Putting a wet rag or ice on the back of your neck makes you feel cooler, but doesn't cool your core or brain all that much.
And sometimes, you don't want to warm or cool too rapidly. Do not simply drop a hypothermia victim in a hot tub, you could create all kinds of additional problems, including death.
It's pretty complicated. I learned a lot taking WFR classes, and advice changes over time.
— RexNov 24, 2013 at 6:31 pm #2047749
As mentioned its more complicated … There is a difference between feeling cold and being cold
The core temp makes a large difference … If its too low the body will channel the blood to the core to keep warm
This lead to frostbite if the body does this to combat hypothermia
Heres an example of how raising the core temp can help …
Researchers at the Department of National Defence have developed the Torso Heating for Dexterity in the Cold system, a close fitting battery-powered vest with a built-in thermostat. Rather than covering the hands with a heated glove, the vest increases the wearer’s core temperature to the point where the body can keep fingers warm on its own. It’s the first of its kind in the world, says Darren Menabney, business development officer at Defense Research and Development Canada. “There’s nothing out there that really does the same thing.”
The vest uses a built-in control system to monitor the wearer’s finger temperature, and turns up the heat when they’re chilly. This fools the core into thinking that the body is overheating, triggering an automatic response to send warm blood to the extremities.
;)Nov 24, 2013 at 9:12 pm #2047793
Paul, I know you pants vent around the thighs. If I'm skiing and hot all over, have done everything else, I'd welcome upper leg venting and would try snow in the shorts. The more effective–take my boots off–will be my last move because of the trouble involved. You do what you can. Seems like a hot drink drunk will go right to the core. Because the paper I link is a PDF, I can't cut and quote, but I'll type an early entry:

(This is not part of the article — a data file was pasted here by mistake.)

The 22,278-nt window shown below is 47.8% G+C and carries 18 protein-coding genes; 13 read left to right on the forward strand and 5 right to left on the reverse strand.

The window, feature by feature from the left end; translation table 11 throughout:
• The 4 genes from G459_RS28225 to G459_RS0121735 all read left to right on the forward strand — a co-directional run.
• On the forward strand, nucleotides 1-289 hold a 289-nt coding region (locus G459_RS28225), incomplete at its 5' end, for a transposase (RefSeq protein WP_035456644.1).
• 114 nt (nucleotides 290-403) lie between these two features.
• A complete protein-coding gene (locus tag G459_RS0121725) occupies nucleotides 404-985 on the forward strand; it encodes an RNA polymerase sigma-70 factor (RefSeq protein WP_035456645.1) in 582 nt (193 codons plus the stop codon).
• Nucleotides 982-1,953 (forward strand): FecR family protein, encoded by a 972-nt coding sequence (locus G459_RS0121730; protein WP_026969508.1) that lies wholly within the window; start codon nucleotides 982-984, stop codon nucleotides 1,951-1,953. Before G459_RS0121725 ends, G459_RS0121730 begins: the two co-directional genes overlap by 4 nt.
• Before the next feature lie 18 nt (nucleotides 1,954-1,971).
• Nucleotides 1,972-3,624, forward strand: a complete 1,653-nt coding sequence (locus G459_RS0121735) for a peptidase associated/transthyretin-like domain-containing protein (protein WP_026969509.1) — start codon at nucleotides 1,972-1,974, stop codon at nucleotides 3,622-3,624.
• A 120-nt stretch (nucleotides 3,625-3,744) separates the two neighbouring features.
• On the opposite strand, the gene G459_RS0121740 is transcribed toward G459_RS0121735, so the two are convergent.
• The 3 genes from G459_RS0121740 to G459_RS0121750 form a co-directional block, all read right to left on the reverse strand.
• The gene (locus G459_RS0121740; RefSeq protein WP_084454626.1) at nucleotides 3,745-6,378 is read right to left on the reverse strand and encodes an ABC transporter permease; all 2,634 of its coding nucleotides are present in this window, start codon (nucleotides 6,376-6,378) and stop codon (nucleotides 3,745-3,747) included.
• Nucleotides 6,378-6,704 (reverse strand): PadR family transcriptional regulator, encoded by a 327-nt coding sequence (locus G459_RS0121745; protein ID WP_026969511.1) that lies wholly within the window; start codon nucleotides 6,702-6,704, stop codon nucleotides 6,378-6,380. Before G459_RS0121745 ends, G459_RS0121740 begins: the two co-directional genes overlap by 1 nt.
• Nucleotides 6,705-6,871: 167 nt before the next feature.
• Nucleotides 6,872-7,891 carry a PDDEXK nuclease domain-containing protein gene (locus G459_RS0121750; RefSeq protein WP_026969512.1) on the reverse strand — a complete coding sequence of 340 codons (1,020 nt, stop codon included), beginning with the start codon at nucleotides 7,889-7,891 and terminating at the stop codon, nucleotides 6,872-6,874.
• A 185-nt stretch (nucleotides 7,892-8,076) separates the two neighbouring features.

"Cold stressed individuals are by nature vasoconstricted. Thus, the application of a warm stimulus to the general skin surface, while effective for increasing skin temperature, has little immediate effect on the temperature of the body core. Afterdrop–a continued decline in core temperatures of hypothermic individuals after removal from the cold and initiation of superficial heat application–is well documented…" "When treating heat or cold stressed individuals, the challenge is to deliver an appropriate thermal load to the body core despite the physiological defense mechanisims."
So…to support the points made that feeling cool/warm not-equal cooling/warming. Which I think would be the case wading into that cold lake much past your ankles…initially anyway.
I think the understanding is wide how the body sacrifices appendages to protect the core (as a way of really protecting the brain, I think), but that core is the largest body part, the greatest ratio of volume to surface area, so actually the least vulnerable. That's why, Eliot, I think it's pretty easy to be comfortable with a vest. When I had a fiberfill one, I could easily ski in it without overheating.